2. Juliette Binoche (Certified Copy)

Binoche as a character without a name in Certified Copy

I’ll talk about Certified Copy way more in depth next week, but I can tell you now that one of the things I’ll be praising is Juliette Binoche. There would be no movie without her. For those of you who were inspired by this film, go ahead and imagine it without her. Replace her with any other actress, even the most talented of them. See? It doesn’t work.

1. Yun Jung-Hee (Poetry)

Jung-Hee as Mija

Jung-Hee is our surrogate in Poetry. She is our window into all of these different worlds/plot lines. When I spoke typed about Rooney Mara earlier, I said that I didn’t know where her character began and she ended. But with Mija (Jung-Hee’s character), I didn’t know where what she was experiencing began and where what I was watching ended.


Honorable mentions:

Steve Coogan (The Trip), Paul Giamatti (Win Win), Andreas Lust (The Robber), Hunter McCraken (The Tree of Life), Brad Pitt (Moneyball), Luis Tosar (Even the Rain), Koji Yakusho (13 Assassins)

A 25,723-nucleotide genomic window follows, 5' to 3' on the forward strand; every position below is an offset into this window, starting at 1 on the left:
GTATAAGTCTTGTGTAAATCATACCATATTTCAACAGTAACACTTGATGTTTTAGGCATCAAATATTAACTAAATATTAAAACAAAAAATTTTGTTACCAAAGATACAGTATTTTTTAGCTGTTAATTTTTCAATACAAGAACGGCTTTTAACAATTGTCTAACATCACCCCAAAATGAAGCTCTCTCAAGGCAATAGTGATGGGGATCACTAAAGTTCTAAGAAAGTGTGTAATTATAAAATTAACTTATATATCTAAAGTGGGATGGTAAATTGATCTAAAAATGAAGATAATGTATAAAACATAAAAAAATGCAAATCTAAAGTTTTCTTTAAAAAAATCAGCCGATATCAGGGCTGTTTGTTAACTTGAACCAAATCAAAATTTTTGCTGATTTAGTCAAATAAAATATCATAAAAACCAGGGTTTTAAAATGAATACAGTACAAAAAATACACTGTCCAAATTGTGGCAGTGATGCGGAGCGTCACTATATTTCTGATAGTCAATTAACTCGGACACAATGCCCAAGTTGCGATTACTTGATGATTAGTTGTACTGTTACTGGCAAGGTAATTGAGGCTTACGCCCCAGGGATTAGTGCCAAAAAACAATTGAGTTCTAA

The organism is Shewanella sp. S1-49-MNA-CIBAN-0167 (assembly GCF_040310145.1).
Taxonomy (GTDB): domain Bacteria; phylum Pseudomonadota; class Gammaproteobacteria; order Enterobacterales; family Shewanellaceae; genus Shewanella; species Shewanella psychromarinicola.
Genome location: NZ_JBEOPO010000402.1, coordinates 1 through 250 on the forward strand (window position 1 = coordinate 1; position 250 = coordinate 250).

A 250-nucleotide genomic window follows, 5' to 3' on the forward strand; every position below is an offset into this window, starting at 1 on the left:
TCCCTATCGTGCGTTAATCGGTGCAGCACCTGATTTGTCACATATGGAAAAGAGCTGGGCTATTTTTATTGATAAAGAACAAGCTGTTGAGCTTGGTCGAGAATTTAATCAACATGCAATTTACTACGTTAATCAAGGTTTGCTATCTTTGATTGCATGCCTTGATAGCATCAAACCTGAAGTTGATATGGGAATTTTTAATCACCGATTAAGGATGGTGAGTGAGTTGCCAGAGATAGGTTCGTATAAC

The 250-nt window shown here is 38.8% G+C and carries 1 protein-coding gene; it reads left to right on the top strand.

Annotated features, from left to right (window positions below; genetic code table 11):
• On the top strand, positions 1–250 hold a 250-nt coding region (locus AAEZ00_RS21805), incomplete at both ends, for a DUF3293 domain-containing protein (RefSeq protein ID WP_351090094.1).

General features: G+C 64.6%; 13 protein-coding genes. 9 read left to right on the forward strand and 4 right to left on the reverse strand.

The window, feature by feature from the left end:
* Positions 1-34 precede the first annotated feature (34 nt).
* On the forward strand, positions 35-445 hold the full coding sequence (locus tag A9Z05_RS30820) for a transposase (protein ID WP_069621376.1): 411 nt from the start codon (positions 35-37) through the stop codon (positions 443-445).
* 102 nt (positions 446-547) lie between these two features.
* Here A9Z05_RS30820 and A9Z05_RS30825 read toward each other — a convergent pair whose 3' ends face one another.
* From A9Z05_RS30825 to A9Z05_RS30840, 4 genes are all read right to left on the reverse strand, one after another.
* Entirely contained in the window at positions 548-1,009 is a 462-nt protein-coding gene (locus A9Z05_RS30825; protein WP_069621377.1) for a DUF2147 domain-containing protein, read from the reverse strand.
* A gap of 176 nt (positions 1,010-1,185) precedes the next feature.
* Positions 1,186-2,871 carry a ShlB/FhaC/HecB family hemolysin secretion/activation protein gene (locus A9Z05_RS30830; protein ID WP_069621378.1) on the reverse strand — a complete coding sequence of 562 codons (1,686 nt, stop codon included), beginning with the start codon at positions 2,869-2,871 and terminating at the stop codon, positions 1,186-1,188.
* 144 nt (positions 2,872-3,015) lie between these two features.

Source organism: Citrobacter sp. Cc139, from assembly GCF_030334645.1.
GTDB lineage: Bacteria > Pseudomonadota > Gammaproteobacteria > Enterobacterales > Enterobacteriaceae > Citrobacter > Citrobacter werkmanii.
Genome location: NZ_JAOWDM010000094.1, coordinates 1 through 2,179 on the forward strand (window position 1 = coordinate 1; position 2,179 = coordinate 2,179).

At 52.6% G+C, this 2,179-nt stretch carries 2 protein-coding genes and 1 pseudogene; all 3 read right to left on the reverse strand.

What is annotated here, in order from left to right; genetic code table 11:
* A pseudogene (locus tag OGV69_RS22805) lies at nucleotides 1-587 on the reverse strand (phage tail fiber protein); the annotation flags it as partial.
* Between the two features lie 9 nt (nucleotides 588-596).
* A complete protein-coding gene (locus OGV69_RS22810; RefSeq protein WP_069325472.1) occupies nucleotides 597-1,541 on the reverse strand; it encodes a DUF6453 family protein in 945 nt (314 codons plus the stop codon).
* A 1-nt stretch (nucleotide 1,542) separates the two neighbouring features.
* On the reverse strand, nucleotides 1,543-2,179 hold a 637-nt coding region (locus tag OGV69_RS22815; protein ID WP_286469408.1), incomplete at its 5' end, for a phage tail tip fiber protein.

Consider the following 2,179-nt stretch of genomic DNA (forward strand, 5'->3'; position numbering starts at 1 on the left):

6. Asa Butterfield (Hugo)

Butterfield as Hugo Cabret

This was, for sure, the best underage performance of the year. The movie’s name is Hugo, and the main character’s name is Hugo. So, based on that information, I’d say that miscasting the role of Hugo would probably have been a huge mistake. Fortunately for everyone involved, they got it right.  I’ll be rooting for Hugo on February 26. [Note: I listened to Filmspotting talk about my current #2 just before I posted this, and decided to push him into the top 5.]

5. John Boyega (Attack the Block)

Boyega (left) as Moses, with fellow Filmtooth semi-winner Jodie Whittaker (center) as Sam

Talk about a powerhouse performance. Boyega is angry in this movie, and I love that. Attack the Block gives him so much to do, it’s a miracle he pulls it off. I’m looking forward to the rest of his career.

4. Mikael Persbrandt (In a Better World)

Persbrandt as Anton

Persbrandt got slapped a good amount In a Better World, but each time, his reaction was perfect. I felt for the pacifist who was separated from his wife (for whom he still has feelings). I don’t usually like watching people stare at the distance, but I didn’t mind it when Persbrandt did it, because I was staring right there with him.

3. Tom Cullen/Chris New (Weekend)

Cullen (right) and New (left) play Russell and Glen, respectively

Honestly, I couldn’t pick just one. They are this film. You cannot hope to have a successful movie about a relationship if you don’t have all-in performances from the leads, and Weekend benefits from Cullen and New being beyond all-in. But more on that later.